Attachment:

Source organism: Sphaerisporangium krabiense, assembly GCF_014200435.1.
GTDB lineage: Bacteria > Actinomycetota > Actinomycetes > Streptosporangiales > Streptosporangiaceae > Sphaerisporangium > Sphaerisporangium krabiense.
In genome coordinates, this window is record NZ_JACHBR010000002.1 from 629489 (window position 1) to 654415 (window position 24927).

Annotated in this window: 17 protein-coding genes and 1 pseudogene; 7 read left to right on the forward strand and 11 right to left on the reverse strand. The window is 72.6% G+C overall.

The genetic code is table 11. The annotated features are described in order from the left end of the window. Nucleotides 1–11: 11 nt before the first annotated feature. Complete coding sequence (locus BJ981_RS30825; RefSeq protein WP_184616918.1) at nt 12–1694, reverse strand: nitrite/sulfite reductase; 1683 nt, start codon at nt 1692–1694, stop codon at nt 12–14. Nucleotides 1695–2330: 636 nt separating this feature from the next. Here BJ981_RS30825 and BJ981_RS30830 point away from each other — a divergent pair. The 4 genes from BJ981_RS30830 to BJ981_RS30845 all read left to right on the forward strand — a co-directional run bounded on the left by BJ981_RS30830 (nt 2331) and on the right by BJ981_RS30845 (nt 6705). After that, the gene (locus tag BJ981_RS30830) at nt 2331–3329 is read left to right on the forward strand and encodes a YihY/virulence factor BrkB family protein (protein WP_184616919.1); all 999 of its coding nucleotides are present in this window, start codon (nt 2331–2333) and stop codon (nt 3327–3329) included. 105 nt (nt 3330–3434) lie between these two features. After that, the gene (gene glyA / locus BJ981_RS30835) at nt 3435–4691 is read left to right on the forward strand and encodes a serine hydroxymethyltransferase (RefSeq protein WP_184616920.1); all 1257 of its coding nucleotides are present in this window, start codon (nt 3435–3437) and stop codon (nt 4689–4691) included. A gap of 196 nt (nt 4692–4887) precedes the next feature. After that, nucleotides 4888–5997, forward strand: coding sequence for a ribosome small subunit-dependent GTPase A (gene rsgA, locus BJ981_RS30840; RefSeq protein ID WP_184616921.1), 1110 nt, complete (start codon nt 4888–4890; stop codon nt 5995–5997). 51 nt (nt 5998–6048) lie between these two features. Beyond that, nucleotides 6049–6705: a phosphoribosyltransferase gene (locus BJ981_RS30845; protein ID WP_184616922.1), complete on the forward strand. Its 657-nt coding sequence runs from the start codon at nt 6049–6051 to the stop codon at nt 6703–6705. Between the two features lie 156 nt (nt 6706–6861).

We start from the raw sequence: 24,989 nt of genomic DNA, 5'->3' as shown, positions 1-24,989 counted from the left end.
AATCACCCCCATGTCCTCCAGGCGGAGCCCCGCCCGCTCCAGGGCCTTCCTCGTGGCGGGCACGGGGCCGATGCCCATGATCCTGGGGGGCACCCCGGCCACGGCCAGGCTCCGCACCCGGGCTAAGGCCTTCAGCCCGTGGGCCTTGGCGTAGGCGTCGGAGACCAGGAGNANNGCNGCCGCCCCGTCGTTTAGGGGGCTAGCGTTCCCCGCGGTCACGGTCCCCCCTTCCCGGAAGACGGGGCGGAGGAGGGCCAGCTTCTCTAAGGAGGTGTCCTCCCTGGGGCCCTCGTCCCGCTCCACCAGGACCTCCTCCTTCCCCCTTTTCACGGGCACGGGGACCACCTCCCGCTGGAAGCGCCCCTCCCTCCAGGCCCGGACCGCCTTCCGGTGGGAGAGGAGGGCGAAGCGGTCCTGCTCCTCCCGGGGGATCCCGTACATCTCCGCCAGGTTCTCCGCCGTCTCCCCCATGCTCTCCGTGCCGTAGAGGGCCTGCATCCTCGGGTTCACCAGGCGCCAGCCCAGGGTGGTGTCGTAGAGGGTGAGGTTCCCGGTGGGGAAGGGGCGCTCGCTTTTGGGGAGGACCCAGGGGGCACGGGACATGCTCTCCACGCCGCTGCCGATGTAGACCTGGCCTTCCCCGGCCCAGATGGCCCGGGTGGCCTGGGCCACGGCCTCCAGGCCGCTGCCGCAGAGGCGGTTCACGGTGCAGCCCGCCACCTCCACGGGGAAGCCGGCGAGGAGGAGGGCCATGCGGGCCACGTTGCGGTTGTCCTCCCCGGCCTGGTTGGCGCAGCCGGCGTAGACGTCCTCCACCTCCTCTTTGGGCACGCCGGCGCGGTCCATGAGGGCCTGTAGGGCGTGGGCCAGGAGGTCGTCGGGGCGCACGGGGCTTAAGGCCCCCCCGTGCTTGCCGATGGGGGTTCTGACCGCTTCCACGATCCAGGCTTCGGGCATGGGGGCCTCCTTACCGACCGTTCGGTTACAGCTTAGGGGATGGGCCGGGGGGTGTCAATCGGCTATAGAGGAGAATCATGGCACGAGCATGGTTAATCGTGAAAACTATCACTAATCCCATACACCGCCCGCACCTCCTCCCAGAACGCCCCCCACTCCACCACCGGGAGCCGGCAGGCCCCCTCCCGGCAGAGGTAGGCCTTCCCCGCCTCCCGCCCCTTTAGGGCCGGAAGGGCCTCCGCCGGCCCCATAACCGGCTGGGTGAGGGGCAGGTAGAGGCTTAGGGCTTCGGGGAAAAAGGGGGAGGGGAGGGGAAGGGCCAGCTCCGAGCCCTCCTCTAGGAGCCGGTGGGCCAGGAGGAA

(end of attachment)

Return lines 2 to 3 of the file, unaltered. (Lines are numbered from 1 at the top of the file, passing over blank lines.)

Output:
GTDB lineage: Bacteria > Actinomycetota > Actinomycetes > Streptosporangiales > Streptosporangiaceae > Sphaerisporangium > Sphaerisporangium krabiense.
In genome coordinates, this window is record NZ_JACHBR010000002.1 from 629489 (window position 1) to 654415 (window position 24927).